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Prostopinije (meaning Plain Chant in Church Slavonic) is a type of monodic church chant, closely related to other East Slavic chants such as Galician Samoilka, Kievan Chant and Znamenny chant. Prostopinije is used in the Ruthenian Greek Catholic Church, Slovak Greek Catholic Church, Hungarian Greek Catholic Church, and by the Carpatho-Russian Orthodox.

The tradition of Prostopinije chant is used in the lands of Galicia, Volhynia and Ruthenia.[1] The Prostopinije traces its roots to the Slavic traditions of Old Kievan chant and Bulgarian chant, both stemming from the ancient Byzantine chant tradition. It was also affected by the local folk Carpathian music.[2] The Prostopinije chant is purely monodic, lacking ison or any other support, as well as folk choral polyphony.[2] Melodically, Prostopinije resembles Znamenny Chant and is closely related to it historically.[3] Compared to Znamenny chant, however, most prostopinije sources feature much more chromatic movement.


By the end of the 18th century, the first attempt to systematize and write down the body of Prostopinije melodies was undertaken by cantor John Juhasevich (1741–1814). In 1793, a Preparatory School for Cantors and Teachers was established in Uzhhorod by Bishop Andrew Bachinskyj.[2]

In the 19th century and earlier, in liturgical practice, the chanting was performed by the trained cantor soloist; however, by the end of the 19th century, through the efforts of Father Andrew Popovich (1809–1898, Velika Kopanya, Ugocha district), the tradition was changed drastically.[2] The whole congregation present in the church was encouraged to participate in the singing. This strong participation of lay people in the church singing was and still remains a relatively unique phenomenon among the similar chanting traditions.[1]

In the beginning of the 20th century, some efforts to unify the Subcarpathian chanting traditions were also undertaken under supervision of Bishop Julius Firczak of Mukachevo by father John Bokšai (or Bokshai, 1874–1940) and cantor Joseph Malinič. They published the first manual for the Carpathian Plain Chant[2] in Uzhhorod in 1906.[4]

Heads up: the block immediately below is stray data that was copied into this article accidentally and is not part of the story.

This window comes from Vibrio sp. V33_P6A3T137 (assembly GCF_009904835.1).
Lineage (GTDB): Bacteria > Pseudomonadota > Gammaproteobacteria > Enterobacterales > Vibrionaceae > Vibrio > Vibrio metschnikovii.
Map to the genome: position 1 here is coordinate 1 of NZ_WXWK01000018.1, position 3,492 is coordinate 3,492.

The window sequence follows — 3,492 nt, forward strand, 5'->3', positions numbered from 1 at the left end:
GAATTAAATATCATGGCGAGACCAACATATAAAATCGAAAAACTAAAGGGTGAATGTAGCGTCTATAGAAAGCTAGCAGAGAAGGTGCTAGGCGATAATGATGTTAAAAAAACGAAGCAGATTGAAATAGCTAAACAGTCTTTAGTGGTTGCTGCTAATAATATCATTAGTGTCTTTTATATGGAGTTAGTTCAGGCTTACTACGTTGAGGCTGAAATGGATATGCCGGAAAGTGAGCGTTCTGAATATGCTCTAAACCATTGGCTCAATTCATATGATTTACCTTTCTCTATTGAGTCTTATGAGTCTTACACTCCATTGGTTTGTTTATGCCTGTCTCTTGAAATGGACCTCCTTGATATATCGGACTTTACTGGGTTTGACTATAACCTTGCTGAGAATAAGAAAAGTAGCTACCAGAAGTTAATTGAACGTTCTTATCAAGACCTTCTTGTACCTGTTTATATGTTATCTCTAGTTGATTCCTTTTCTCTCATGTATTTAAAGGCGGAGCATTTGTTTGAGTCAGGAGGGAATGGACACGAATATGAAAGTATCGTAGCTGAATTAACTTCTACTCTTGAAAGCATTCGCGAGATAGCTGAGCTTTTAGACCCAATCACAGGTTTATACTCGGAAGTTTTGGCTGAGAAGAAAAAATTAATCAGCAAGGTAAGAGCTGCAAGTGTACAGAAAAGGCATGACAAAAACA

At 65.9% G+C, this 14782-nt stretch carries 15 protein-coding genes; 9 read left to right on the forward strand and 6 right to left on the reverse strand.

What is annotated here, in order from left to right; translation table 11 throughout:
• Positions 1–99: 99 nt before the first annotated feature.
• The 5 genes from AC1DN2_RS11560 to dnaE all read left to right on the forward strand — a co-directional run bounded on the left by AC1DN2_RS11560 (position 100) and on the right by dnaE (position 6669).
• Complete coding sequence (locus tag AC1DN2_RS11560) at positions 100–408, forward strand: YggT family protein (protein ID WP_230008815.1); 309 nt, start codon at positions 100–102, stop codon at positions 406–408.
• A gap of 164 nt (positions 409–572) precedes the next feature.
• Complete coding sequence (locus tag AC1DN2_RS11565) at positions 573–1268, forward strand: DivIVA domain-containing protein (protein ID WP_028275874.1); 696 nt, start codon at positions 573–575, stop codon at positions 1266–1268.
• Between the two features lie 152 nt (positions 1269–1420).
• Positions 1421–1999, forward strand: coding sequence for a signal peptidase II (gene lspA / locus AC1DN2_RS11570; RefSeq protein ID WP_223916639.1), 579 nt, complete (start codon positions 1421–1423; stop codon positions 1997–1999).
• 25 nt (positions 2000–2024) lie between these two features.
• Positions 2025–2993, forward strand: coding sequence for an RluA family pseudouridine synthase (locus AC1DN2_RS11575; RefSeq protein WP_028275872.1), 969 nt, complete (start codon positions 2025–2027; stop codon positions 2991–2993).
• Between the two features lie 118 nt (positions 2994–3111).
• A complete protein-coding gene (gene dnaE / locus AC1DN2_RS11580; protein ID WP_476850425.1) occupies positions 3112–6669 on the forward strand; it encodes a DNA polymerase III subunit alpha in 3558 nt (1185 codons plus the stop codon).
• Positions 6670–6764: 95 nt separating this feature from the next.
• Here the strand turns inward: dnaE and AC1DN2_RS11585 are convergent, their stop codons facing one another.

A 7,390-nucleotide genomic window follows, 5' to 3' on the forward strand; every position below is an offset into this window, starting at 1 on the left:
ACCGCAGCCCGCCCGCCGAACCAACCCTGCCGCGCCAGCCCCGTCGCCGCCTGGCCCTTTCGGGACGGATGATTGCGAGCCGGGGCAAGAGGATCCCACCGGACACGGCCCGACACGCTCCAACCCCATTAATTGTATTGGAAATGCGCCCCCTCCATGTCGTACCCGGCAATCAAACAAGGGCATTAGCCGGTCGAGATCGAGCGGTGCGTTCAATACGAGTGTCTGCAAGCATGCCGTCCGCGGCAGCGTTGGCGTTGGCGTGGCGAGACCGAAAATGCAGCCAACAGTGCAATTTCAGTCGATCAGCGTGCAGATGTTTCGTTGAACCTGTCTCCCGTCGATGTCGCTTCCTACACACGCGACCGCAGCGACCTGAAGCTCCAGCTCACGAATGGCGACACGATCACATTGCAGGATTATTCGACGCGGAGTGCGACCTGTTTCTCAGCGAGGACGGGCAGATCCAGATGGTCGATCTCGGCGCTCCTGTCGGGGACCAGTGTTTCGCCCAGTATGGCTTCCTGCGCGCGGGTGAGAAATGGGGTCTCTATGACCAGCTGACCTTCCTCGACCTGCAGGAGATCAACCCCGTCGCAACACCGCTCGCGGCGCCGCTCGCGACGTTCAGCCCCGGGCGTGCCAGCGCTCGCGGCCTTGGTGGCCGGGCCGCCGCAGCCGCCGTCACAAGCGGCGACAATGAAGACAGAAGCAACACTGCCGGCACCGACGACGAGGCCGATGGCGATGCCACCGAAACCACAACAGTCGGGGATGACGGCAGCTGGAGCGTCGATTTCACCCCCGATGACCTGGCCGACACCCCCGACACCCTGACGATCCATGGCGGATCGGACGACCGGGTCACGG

After some of the Rusyn parishes converted from Byzantine Catholicism to the Russian Orthodox Church in America, inspired by Father Alexis Toth, the use of Prostopinije was discriminated against by Russian leaders, who replaced it with the Obikhod. Since the early 21st century, however, a gradual revival of this traditional singing has taken place, just as ancient chants have been reintroduced in other churches and denominations.[5]


Unlike the practices of some other chanting traditions, Prostopinije remained a primarily aural, unwritten tradition for the major part of its history.[3] Some leaders attempted to notate the chant, however, primarily as a means to systematize and unify it: first in Znamenny chant neumes, then (as of about year 1600) in "square and diamond" notation.[6] Neither of these systems became widespread, however.[2] In the contemporary practice, the chant is written in standard Western staff notation.[7]

Local variations[edit]

Due to the predominantly oral nature of the Prostopinije tradition, the majority of melodies exist in various local variants, and are sometimes different in even relatively close villages. The two largest branches of the tradition originate from the cathedral towns of Mukachevo and Prešov. Due to the geography of the region, the Mukachevo tradition became the main tradition of the Byzantine Rite Catholic Churches (through the Byzantine Catholic Archeparchy of Pittsburgh), while the latter has been relatively more common in the American Carpatho-Russian Orthodox Diocese.[8]

The Prostopinije chant was traditionally performed either in Church Slavonic, or in Hungarian (Hungarian-language parishes musically followed the tradition of Mukachevo).[4] In the modern practice in the United States, this chant is performed in English as well.[7] In Slovakia it is also performed in Slovak.


  1. ^ a b David Drillock. "LITURGICAL SONG IN THE WORSHIP OF THE CHURCH" Archived 2011-02-21 at the Wayback Machine in ISSN 0036-3227 VOLUME 41 NUMBERS 2-3, 1997 ST. VLADIMIR’S THEOLOGICAL QUARTERLY pages 204-205]
  2. ^ a b c d e f Article about Prostopinije Archived 2011-08-12 at the Wayback Machine at Published in the Byzantine Leaflet Seriess No. 23, November 1981, Byzantine Seminary Press, Pittsburgh, PA 15214
  3. ^ a b Prostopinije at the page of Metropolitan Cantor Institute (
  4. ^ a b The Cerkovnoje Prostopinije (Church Plainchant) of Father John Bokšai and Cantor Joseph Malinič
  5. ^ Discussion on Prostopinije, Byzantine Forum at
  6. ^ History of Prostopinije at
  7. ^ a b Scores to download Archived 2011-07-16 at the Wayback Machine
  8. ^ Prostopinije Melodies, Metropolitan Cantor Institute

External links and further reading[edit]